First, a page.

How the CAF is responding to COVID-19 in Canada

To help combat COVID-19, the Canadian Armed Forces (CAF) has been working with partners across Canada during this unprecedented time. To date they have responded to requests from Ontario, Quebec and other areas to help care for seniors and other vulnerable people in long term care facilities.  

“The entire Defence Team has been working hard to support the requests from Ontario and Quebec. To confront the peak of the COVID-19 pandemic, Canadians can be assured that the CAF will provide immediate support to health care workers and some of our most vulnerable populations within these facilities,” said Harjit S.Sajjan, Minister of National Defence. “Our country is going through difficult times during an unprecedented health crisis, and I want to salute the efforts of our troops as well as that of all frontline workers dedicated to ensuring the safety of their fellow Canadians.” 

Since the latter half of April, they have been supporting civilian authorities in Quebec and Ontario by deploying members to long term care facilities. By working collaboratively with provincial partners and medical staff in the homes they were able to maintain staffing levels and help with infection control and prevention. Some of the work includes providing assistance with the day-to-day operations, the coordination and provision of medical care, and providing general support at the identified facilities. 

Following a request for assistance from Quebec, the CAF deployed members on April 20th to five long-term care facilities which was later expanded to other facilities. Currently, there are over 1,020 personnel committed to the support of 20 long-term care facilities in Quebec. Over the next coming days, an additional deployment will be made to support Quebec’s most vulnerable residents.

The CAF is currently serving in the following facilities in Quebec:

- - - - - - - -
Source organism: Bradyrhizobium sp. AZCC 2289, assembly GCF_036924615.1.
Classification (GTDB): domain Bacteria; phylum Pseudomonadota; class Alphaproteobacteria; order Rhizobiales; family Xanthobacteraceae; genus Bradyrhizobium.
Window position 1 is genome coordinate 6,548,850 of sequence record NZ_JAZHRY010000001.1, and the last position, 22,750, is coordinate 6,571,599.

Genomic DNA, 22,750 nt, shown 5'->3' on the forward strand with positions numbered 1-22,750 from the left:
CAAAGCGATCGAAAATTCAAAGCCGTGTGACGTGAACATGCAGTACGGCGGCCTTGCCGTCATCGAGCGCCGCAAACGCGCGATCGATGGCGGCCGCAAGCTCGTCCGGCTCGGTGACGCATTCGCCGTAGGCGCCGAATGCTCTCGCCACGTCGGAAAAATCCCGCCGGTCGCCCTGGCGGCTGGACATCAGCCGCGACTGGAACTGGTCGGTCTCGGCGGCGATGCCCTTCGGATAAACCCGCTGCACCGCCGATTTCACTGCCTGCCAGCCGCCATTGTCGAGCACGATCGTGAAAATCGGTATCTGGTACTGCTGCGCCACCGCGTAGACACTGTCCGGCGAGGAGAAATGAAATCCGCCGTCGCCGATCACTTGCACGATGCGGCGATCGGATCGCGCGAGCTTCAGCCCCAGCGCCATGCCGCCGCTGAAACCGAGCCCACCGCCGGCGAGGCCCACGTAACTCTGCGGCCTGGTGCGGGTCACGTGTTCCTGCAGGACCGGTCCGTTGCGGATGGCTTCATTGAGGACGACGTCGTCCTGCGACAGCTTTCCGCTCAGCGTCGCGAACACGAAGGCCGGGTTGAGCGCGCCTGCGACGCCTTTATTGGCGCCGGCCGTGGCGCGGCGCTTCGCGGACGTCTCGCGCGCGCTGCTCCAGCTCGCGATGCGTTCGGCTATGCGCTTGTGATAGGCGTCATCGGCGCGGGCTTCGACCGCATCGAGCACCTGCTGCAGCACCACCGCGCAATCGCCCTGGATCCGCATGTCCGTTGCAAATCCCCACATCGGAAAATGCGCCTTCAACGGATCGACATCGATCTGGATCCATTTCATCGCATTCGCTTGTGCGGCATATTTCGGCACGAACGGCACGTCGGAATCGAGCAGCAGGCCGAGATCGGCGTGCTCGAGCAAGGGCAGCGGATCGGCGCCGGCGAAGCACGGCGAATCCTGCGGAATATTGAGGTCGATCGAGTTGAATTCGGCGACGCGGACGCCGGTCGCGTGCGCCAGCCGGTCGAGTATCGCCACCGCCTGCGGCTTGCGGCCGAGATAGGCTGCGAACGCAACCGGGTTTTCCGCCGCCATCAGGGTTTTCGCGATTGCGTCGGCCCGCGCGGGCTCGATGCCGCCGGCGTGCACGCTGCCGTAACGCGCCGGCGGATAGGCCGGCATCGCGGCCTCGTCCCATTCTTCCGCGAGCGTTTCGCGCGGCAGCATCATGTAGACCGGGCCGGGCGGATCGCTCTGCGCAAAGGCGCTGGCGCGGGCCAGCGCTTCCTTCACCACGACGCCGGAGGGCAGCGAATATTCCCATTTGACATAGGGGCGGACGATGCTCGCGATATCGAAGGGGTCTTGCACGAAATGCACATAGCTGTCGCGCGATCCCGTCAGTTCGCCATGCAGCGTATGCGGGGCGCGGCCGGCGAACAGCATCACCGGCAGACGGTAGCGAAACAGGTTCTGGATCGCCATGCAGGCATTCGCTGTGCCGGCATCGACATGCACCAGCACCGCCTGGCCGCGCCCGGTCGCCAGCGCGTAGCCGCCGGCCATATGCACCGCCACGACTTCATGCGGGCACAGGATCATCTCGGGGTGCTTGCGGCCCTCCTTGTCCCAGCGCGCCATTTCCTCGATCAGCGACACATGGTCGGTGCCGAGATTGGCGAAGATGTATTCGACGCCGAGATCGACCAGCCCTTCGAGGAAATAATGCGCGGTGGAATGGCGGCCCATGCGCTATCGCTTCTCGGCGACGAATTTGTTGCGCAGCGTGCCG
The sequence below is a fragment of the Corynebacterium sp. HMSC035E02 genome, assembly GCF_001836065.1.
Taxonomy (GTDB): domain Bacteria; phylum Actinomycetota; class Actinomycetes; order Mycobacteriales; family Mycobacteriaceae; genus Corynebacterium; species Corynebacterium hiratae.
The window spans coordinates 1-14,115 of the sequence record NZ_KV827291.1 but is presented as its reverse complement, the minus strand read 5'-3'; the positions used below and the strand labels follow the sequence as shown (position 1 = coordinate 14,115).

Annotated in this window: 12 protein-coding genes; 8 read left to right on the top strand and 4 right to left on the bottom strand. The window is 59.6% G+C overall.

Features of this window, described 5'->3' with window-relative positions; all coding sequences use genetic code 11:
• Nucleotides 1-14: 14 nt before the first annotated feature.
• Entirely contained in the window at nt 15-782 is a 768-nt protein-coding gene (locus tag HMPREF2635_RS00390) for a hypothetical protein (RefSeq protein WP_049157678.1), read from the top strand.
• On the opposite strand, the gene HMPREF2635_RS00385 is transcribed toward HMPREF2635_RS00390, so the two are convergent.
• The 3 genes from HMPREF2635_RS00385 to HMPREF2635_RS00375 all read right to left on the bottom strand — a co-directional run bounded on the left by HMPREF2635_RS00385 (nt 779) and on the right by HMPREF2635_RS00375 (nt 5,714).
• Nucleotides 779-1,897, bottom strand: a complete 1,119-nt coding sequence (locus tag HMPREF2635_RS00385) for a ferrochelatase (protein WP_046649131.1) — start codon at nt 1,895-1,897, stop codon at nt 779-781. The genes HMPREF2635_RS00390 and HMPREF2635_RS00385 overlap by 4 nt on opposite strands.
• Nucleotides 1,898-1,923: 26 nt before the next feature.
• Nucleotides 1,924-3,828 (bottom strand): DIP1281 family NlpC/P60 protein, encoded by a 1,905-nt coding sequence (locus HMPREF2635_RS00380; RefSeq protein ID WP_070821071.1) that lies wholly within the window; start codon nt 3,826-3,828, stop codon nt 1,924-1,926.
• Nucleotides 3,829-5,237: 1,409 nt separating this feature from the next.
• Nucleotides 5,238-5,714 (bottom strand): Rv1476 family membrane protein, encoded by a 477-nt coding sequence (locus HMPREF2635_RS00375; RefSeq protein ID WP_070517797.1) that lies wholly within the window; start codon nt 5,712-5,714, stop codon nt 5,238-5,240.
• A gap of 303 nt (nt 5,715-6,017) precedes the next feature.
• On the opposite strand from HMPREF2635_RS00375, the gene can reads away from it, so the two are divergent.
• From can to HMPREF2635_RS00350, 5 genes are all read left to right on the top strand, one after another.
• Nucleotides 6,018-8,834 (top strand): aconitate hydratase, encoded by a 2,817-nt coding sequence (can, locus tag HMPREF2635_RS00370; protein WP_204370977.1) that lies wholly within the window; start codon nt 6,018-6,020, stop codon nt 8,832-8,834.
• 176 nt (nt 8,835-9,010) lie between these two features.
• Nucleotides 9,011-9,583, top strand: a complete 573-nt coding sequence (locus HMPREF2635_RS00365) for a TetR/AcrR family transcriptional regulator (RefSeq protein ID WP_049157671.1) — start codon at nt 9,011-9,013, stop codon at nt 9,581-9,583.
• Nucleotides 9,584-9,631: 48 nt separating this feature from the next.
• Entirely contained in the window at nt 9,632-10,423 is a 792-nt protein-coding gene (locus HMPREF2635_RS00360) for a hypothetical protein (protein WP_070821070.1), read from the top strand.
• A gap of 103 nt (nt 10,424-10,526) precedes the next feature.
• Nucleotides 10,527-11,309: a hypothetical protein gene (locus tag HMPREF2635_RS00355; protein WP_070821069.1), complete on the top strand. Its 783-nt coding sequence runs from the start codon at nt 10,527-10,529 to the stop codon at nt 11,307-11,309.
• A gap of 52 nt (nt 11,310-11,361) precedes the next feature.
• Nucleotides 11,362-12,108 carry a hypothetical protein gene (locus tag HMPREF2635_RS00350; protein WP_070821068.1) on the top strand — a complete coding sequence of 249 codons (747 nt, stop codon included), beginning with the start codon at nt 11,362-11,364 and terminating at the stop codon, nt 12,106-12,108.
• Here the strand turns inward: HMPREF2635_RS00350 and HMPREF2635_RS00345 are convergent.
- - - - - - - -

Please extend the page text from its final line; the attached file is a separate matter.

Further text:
·        Grace Dart Extended Care Centre (Montreal),

·        CHSLD Vigi Reine-Elizabeth (Montreal),

·        Résidence Berthiaume-Du Tremblay (Montreal),

·        CHSLD Vigi Mont-Royal (Ville Mont-Royal),

·        CHSLD Floralies-De-Lasalle (Lasalle),

·        Centre d’hébergement de Saint-Laurent (Saint-Laurent),

·        CHSLD Argyle (Saint-Lambert),

·        CHSLD Benjamin-Victor-Rousselot (Montreal),

·        Manoir de Verdun (Montreal),

·        Centre d’hébergement Yvon-Brunet (Montreal),

·        CHSLD Hôpital Sainte-Anne (Sainte-Anne-de-Bellevue),

·        CHSLD Valéo (Saint-Lambert),

·        CHSLD Villa Val des Arbres (Laval),

·        CHSLD Auclair

·        CHSLD de la Rive

·        CHSLD Eloria-Lepage (Montréal)

·        Centre d’Hébergement Jean-De-La-Lande (Montréal)

·        Centre d’Hébergement Saint-Andrew (Montréal)

·        CHSLD Denis-Benjamin Viger (L’île-Bizard)

·        Le Bellagio (Longueuil)

In a response to a request from Ontario, the CAF has been helping five long term care facilities across the Greater Toronto Area by providing about 265 medical and support personnel.

These members are serving in:

·        Orchard Villa (Pickering),

·        Altamont Care Community (Scarborough),

·        Eatonville (Etobicoke),

·        Hawthorne Place (North York), and

·        Holland Christian Homes Grace Manor (Brampton)

Due to COVID-19, about 1,200 Rangers are employed throughout many communities across Canada. The Canadian Rangers are deployed to Nunavik, Côte-Nord and Basse-Côte-Nord in Quebec to support these remote communities in their fight against COVID-19. In Northern Saskatchewan, they are providing logistical support and assisting in staffing municipal/community-operated command posts and emergency centres.

In British Columbia’s Haida Gwaii archipelago, in Yukon, in the Northwest Territories and in Nunavut, the Canadian Rangers are providing logistical support including wellness checks; gathering data and statistics on the current state of the community relative to the COVID-19 relief efforts and delivering critical goods to people in need including groceries and prescription medications.

 “We know many Canadians are worried about their loved ones in these facilities. They are concerned about the health and the added stress of the isolation that our parents and grandparents are experiencing. It is why when the women and men of the Canadian Armed Forces are called to serve, they do so,” said Minister Sajjan.

Author: Marcello Sukhdeo

Marcello is the managing editor of Vanguard, IT in Canada and Canadian Government Executive and the host of Vanguard Radio and WRLWND Radio podcasts. He is an avid technology and security enthusiast, who has worked on content leadership strategies for a number of industries including the public sector, life science, technology and defence.

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